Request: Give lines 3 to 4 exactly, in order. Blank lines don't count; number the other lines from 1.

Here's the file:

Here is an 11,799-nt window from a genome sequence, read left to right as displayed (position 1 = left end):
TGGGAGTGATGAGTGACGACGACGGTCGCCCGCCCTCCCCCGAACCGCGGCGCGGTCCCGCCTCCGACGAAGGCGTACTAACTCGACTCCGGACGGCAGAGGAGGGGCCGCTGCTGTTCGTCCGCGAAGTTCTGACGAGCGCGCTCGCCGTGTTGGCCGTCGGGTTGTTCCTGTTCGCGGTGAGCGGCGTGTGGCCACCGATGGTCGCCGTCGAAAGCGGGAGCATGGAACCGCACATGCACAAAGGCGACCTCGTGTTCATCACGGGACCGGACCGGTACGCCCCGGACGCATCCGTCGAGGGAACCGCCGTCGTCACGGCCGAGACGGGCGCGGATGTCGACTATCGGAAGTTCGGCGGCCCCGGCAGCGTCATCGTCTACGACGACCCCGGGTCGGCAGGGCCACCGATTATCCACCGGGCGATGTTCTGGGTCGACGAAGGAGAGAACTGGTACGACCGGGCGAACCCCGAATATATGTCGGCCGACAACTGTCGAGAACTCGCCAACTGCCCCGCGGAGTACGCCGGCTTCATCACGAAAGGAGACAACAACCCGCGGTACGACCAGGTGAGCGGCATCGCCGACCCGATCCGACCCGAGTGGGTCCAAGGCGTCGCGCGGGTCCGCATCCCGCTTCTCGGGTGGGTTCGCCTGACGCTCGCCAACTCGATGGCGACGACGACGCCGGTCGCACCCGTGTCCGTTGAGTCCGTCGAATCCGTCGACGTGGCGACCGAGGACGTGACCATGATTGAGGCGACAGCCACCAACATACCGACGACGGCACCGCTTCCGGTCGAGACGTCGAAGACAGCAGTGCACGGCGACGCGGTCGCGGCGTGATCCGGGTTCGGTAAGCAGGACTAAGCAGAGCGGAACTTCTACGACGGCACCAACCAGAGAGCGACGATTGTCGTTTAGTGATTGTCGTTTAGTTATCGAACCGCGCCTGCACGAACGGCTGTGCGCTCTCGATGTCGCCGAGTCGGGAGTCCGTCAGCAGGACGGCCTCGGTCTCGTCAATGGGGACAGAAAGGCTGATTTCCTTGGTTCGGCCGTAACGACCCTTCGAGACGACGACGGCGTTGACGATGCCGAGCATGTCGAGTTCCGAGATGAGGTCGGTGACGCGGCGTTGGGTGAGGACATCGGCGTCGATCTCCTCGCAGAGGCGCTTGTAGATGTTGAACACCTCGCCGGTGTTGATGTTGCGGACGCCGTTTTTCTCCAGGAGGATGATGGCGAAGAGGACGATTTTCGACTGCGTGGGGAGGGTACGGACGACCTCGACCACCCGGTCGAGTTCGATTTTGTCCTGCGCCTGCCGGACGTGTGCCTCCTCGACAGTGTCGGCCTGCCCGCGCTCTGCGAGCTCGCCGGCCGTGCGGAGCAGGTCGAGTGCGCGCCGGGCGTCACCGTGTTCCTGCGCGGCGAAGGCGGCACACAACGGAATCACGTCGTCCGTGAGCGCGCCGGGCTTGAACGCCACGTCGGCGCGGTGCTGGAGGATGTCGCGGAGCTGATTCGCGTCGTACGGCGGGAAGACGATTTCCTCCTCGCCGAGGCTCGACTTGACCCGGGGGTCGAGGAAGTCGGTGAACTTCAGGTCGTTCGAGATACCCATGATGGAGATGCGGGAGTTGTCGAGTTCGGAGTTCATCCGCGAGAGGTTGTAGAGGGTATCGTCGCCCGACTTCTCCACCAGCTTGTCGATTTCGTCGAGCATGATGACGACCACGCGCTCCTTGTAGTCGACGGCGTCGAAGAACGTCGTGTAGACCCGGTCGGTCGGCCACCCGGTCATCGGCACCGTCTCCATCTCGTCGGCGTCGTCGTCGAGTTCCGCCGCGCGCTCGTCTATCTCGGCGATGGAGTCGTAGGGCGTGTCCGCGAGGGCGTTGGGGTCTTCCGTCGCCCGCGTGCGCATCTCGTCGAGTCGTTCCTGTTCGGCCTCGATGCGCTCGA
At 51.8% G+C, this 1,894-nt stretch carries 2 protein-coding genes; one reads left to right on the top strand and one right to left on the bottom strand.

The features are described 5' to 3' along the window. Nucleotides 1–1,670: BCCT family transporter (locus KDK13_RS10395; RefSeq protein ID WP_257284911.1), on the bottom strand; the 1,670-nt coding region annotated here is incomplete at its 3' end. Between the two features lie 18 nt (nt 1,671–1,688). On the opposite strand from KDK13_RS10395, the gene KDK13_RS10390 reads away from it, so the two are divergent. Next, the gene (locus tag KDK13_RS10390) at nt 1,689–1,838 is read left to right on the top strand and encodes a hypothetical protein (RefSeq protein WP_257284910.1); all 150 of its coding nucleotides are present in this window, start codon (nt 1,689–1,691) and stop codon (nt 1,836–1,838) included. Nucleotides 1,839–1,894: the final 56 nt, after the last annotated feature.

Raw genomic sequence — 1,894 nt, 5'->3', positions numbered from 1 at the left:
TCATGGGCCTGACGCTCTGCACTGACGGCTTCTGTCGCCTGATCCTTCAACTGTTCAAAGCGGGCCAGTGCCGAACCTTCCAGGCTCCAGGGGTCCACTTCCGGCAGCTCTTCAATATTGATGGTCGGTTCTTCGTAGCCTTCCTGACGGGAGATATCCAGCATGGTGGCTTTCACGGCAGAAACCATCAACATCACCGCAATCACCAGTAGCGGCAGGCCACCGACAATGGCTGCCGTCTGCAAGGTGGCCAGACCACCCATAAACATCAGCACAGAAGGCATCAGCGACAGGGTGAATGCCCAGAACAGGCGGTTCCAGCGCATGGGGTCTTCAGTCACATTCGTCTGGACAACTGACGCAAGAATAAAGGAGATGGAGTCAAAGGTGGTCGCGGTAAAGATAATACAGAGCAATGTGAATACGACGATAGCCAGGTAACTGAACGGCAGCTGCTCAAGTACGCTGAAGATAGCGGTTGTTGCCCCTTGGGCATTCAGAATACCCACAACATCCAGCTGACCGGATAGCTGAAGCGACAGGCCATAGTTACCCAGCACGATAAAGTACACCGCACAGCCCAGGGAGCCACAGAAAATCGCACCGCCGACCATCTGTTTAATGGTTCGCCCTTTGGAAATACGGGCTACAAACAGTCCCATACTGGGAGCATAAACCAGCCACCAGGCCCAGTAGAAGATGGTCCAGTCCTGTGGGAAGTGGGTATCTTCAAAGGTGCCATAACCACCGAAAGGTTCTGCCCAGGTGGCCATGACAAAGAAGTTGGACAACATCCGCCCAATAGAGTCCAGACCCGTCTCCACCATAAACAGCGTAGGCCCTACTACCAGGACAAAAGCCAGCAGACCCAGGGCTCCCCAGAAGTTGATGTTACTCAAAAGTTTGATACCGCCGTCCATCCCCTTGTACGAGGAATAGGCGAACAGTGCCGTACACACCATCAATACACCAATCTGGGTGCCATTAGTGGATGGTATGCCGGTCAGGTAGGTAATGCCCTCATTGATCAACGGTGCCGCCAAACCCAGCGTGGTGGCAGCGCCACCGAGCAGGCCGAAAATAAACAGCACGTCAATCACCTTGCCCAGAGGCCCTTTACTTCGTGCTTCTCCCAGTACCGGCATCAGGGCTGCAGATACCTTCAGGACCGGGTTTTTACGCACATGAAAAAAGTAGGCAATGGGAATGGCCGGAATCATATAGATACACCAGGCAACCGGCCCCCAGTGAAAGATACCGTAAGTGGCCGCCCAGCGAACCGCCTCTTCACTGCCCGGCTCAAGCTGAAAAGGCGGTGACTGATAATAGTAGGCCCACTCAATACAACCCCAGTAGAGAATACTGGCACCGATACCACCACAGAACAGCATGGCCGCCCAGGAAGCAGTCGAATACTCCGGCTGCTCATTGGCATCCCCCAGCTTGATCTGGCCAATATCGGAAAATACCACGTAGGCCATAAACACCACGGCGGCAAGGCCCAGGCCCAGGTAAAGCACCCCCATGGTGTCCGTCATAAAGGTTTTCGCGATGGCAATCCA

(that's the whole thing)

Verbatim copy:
At 51.8% G+C, this 1,894-nt stretch carries 2 protein-coding genes; one reads left to right on the top strand and one right to left on the bottom strand.

The features are described 5' to 3' along the window. Nucleotides 1–1,670: BCCT family transporter (locus KDK13_RS10395; RefSeq protein ID WP_257284911.1), on the bottom strand; the 1,670-nt coding region annotated here is incomplete at its 3' end. Between the two features lie 18 nt (nt 1,671–1,688). On the opposite strand from KDK13_RS10395, the gene KDK13_RS10390 reads away from it, so the two are divergent. Next, the gene (locus tag KDK13_RS10390) at nt 1,689–1,838 is read left to right on the top strand and encodes a hypothetical protein (RefSeq protein WP_257284910.1); all 150 of its coding nucleotides are present in this window, start codon (nt 1,689–1,691) and stop codon (nt 1,836–1,838) included. Nucleotides 1,839–1,894: the final 56 nt, after the last annotated feature.